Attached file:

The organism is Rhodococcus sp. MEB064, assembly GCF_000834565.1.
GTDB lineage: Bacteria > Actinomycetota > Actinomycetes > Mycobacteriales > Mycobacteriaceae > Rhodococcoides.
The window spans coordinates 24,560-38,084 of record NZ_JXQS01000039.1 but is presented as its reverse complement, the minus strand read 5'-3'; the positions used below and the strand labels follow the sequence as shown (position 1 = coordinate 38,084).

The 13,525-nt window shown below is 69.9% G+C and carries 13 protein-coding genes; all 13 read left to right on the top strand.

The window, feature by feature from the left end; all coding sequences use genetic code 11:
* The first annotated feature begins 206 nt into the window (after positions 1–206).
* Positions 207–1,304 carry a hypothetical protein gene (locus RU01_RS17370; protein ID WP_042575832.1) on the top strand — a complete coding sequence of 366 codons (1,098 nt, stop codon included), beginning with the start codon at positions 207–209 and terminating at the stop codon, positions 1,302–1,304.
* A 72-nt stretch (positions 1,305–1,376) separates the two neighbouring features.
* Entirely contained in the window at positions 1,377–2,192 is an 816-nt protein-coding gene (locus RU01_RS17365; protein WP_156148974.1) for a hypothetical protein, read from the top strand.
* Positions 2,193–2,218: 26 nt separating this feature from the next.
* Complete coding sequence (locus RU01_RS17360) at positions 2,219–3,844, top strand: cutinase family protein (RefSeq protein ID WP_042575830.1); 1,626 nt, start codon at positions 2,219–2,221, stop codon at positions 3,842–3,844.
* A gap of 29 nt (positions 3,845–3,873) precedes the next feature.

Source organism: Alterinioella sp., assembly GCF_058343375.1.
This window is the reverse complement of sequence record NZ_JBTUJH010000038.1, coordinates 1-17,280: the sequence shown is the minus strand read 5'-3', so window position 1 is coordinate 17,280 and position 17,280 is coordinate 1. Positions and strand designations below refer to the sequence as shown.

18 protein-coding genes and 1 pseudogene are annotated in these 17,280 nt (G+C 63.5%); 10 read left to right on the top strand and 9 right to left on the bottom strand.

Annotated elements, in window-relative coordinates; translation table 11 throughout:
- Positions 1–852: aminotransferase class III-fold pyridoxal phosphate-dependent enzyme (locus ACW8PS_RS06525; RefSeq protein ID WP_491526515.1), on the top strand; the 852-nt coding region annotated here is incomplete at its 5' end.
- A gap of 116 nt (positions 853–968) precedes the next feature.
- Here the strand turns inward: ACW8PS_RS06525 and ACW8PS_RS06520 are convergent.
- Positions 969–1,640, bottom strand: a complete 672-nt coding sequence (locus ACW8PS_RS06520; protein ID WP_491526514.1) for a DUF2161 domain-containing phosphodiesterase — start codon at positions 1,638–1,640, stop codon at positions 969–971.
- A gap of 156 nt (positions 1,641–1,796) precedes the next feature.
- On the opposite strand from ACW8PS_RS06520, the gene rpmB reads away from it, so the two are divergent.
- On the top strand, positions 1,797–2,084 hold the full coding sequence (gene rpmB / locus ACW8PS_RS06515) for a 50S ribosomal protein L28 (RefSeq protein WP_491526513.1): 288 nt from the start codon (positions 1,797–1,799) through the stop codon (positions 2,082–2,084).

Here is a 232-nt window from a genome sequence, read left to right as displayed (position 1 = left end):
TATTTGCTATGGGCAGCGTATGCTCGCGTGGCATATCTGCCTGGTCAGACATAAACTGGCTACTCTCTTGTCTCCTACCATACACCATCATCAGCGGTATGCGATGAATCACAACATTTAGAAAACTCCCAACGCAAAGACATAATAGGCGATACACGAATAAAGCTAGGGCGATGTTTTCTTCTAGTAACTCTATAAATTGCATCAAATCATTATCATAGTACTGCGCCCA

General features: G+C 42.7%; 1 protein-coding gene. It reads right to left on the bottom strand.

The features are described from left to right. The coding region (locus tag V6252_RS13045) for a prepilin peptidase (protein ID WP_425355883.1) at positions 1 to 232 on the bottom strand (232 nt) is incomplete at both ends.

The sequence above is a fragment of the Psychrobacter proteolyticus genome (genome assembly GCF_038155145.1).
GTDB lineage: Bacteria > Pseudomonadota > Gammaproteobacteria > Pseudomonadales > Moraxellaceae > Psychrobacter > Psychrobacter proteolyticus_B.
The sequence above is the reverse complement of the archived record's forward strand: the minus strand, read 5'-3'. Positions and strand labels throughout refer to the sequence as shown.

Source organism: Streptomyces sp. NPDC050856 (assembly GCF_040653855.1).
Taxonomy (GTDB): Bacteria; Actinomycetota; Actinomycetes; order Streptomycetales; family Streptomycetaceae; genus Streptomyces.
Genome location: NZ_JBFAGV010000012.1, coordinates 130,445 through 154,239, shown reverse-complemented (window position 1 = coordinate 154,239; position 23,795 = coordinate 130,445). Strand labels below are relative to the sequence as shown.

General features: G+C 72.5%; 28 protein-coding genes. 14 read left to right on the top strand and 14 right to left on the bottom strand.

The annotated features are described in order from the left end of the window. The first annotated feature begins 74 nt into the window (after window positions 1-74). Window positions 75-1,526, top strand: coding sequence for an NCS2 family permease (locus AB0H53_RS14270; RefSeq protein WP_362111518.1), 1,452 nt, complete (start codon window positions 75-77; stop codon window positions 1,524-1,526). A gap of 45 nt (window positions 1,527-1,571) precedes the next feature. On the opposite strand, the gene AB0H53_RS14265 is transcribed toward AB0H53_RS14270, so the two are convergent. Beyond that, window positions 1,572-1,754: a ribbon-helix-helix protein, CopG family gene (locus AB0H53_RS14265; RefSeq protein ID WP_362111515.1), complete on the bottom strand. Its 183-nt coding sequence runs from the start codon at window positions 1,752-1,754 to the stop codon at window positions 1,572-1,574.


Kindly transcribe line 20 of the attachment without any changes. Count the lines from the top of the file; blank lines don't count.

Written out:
- Positions 969–1,640, bottom strand: a complete 672-nt coding sequence (locus ACW8PS_RS06520; protein ID WP_491526514.1) for a DUF2161 domain-containing phosphodiesterase — start codon at positions 1,638–1,640, stop codon at positions 969–971.